Can You Help Me Understand the Playoff Beard?

Playoff Beard

Dear Sports Fan,

The guy I’m dating has started to grow a “playoff beard” to support his favorite hockey team. Can you tell me what he could possibly be thinking? And is there anything I can do to stop him?

Thanks,
Sonja


Dear Sonja,

The growing of a playoff beard in the context of a relationship can be a very delicate issue, particularly if you are not into your beau’s tonsorial experiment for stylistic reasons. We must deal with whether it’s okay to try to influence the beard, and if so, what the best methods are.

In most cases, I would argue that a partner’s appearance is out of bounds. Everyone influences their partner’s style by complimenting them on certain choices and staying silent on others. It’s even okay to say things like, “Honey, those neon teal capris are very flattering on you, but I think I prefer the way a simple pair of jeans allows your natural elegance to shine through.” It’s fine to express an opinion, but when it comes to actually asking, negotiating, or demanding a stylistic change… that crosses a line and becomes an infringement on your partner’s individuality and personal control.

Is a playoff beard really a choice of style though? I don’t think so. I think it’s an element of fandom divorced from[1] style. It’s more akin to painting your face on game day or wearing giant foam fingers[2] than cutting bangs into your hair. It’s very likely that he is doing this because somewhere deep down, he feels like his actions will affect the success of his team. This is as obviously insane as it is common.

One argument you could make is that the playoff beard isn’t really as much of a rule as people think it is. The playoff beard is a relatively recent tradition, having been started by the New York Islanders in the 1980s. It was immediately correlated with victory when the Islanders won four Stanley Cup championships in a row.[3] The NHL has been around since 1917, so the majority of its history has been spent sans beard. Even since 1980 there have been lulls and resurgences in the popularity of the playoff beard. For instance, in 2009 the Detroit Red Wings used the slogan “The Beard is Back” on their way to the finals. Unless your date is a Red Wings fan, he probably hates that team. Ask him if he really wants to be a part of something the Red Wings “brought back.”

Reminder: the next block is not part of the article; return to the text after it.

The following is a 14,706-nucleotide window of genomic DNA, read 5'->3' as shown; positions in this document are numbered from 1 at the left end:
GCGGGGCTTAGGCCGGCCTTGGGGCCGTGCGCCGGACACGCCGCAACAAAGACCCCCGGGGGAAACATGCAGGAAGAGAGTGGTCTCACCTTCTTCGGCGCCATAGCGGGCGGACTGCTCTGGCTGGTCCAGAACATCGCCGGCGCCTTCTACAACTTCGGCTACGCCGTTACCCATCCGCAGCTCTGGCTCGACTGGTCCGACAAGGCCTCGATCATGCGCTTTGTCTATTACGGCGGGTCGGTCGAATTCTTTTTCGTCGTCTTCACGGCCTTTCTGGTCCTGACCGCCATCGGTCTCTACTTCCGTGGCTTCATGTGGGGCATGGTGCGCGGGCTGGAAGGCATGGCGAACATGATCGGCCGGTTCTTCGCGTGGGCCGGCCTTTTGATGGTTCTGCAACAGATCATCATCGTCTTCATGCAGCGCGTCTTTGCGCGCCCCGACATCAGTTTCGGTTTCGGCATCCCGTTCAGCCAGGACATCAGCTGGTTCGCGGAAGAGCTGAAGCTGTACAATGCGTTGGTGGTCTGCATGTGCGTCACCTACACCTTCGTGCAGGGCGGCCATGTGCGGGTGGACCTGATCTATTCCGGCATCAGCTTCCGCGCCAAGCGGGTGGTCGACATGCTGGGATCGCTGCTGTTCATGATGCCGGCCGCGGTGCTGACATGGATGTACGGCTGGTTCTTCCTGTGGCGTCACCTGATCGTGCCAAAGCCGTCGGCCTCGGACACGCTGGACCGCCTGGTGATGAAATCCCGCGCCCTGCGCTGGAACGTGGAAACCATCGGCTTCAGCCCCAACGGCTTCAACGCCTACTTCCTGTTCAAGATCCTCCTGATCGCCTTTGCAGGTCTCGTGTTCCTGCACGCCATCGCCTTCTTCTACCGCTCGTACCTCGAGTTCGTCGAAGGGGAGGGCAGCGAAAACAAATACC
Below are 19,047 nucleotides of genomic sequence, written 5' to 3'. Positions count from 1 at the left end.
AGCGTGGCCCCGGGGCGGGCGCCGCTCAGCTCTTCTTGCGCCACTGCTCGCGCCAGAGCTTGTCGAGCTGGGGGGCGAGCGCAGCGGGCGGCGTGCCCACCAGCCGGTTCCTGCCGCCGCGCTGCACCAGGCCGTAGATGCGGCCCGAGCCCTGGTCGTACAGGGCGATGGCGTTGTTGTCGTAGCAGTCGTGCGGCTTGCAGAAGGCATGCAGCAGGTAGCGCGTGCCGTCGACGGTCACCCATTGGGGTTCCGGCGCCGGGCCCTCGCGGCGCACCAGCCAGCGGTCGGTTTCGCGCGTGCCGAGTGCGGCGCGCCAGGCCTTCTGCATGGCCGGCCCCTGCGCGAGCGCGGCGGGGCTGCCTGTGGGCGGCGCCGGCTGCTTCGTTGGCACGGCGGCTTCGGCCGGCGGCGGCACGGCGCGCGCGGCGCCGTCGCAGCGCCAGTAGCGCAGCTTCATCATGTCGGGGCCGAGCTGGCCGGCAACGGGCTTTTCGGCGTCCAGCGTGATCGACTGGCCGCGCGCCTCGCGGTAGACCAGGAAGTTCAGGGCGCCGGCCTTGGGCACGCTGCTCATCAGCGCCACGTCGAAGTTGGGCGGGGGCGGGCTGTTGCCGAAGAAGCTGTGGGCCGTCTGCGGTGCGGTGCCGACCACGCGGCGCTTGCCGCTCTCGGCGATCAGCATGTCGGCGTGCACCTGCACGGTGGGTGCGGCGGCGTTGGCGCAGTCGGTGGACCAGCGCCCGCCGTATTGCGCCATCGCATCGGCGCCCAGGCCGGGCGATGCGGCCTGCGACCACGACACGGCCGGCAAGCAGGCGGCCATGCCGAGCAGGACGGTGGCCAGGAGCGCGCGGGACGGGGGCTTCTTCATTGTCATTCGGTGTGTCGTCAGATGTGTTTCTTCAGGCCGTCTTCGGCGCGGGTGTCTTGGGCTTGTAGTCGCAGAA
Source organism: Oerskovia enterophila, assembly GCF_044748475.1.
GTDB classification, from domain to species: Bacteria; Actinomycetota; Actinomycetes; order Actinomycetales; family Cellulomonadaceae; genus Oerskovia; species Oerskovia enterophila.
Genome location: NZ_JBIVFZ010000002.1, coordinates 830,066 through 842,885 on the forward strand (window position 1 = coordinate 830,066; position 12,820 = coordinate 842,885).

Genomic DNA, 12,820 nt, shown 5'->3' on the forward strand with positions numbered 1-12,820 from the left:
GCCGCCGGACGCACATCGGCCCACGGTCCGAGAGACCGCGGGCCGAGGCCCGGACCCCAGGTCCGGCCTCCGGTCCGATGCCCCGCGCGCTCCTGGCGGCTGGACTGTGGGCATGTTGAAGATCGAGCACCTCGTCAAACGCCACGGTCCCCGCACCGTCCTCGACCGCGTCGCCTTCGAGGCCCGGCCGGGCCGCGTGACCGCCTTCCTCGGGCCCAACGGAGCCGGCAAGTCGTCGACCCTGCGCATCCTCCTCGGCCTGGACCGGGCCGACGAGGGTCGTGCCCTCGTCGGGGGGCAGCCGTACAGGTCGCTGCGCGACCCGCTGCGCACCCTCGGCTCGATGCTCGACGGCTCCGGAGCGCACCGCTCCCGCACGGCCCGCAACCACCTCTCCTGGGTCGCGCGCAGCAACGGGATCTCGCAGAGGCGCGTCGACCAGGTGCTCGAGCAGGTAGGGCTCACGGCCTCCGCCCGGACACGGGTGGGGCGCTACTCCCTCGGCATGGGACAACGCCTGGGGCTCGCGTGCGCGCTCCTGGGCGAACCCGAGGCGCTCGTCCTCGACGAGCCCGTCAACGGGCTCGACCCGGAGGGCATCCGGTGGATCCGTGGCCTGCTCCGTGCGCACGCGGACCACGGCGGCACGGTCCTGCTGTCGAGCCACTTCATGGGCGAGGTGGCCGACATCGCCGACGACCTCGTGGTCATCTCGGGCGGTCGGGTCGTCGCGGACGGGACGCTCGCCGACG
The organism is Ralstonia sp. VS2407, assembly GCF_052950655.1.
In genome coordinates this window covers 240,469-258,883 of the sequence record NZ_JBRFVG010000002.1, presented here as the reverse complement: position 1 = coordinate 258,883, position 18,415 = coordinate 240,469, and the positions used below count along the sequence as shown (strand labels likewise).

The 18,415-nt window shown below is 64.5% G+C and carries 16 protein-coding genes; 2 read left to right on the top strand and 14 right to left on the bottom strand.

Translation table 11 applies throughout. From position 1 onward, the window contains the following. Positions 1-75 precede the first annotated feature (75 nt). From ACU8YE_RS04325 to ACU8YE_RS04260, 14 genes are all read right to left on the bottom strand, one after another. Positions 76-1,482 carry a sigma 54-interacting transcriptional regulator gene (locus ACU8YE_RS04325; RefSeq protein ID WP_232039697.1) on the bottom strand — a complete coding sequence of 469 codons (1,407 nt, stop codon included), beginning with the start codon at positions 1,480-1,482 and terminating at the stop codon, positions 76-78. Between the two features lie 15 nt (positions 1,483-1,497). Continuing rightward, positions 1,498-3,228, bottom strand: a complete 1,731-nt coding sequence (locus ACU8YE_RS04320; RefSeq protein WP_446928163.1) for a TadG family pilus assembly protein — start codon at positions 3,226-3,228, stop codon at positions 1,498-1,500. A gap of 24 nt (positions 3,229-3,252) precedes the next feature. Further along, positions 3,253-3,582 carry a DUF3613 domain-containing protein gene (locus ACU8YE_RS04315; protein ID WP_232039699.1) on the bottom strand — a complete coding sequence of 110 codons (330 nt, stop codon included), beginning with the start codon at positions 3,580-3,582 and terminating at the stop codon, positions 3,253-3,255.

If you prefer the indirect approach, here are a couple things you might want to try.

  • Wait until day four. This is probably the itchiest day in the history of the universe. Watch for a particularly agonized moment and mention how much more you enjoy kissing his neck when it’s smooth.
  • According to the rules of playoff beards, not being able to grow a beard does not excuse you. For example, Patrick Kane grew a playoff mullet a couple years back. Tell your boyfriend that you’re going to join him this playoff season as best you can. According to the rules, “Women are not exempt from playoff beards.  Some refuse to shave their legs…others get more…um…creative.  I’ll just leave it at that.”

Your third option is to embrace the playoff beard! You might be surprised at how much you grow to like the “fuzzy and furry facial accoutrement” growing on his face. The female bloggers over at Puck Daddy certainly do — they just wrote a “Guide to 2012 Stanley Cup scruff.” Encourage him to take part in the beard-based charity drive at Beard-A-Thon where hockey fans have raised over $100,000 so far!

Thanks for your question,
Ezra Fischer
Footnotes    (↵ returns to text)
  1. perhaps even intentionally oppositional to
  2. of course if he is growing a beard, he probably does those things too…
  3. Also point out that they have not won since… so it may be more of a curse than a boon

7 thoughts on “Can You Help Me Understand the Playoff Beard?”

  1. It’s the playoffs. You don’t question, judge, or comment on anything that a fan does during the playoffs. What are you trying to do? Make his team lose? Oh, his team is the Penguins? Well, alright, then. As you were.

  2. It’s the playoffs. You don’t question, judge, or comment on anything that a fan does during the playoffs. What are you trying to do? Make his team lose? Oh, his team is the Penguins? Well, alright, then. As you were.

  3. It’s the playoffs. You don’t question, judge, or comment on anything that a fan does during the playoffs. What are you trying to do? Make his team lose? Oh, his team is the Penguins? Well, alright, then. As you were.

    1. Poor Carrie Underwood! I feel so bad for her! That is why I will do everything in my power to make sure that Mike Fischer’s team is out of the playoffs as quickly as possible. I am just that nice.

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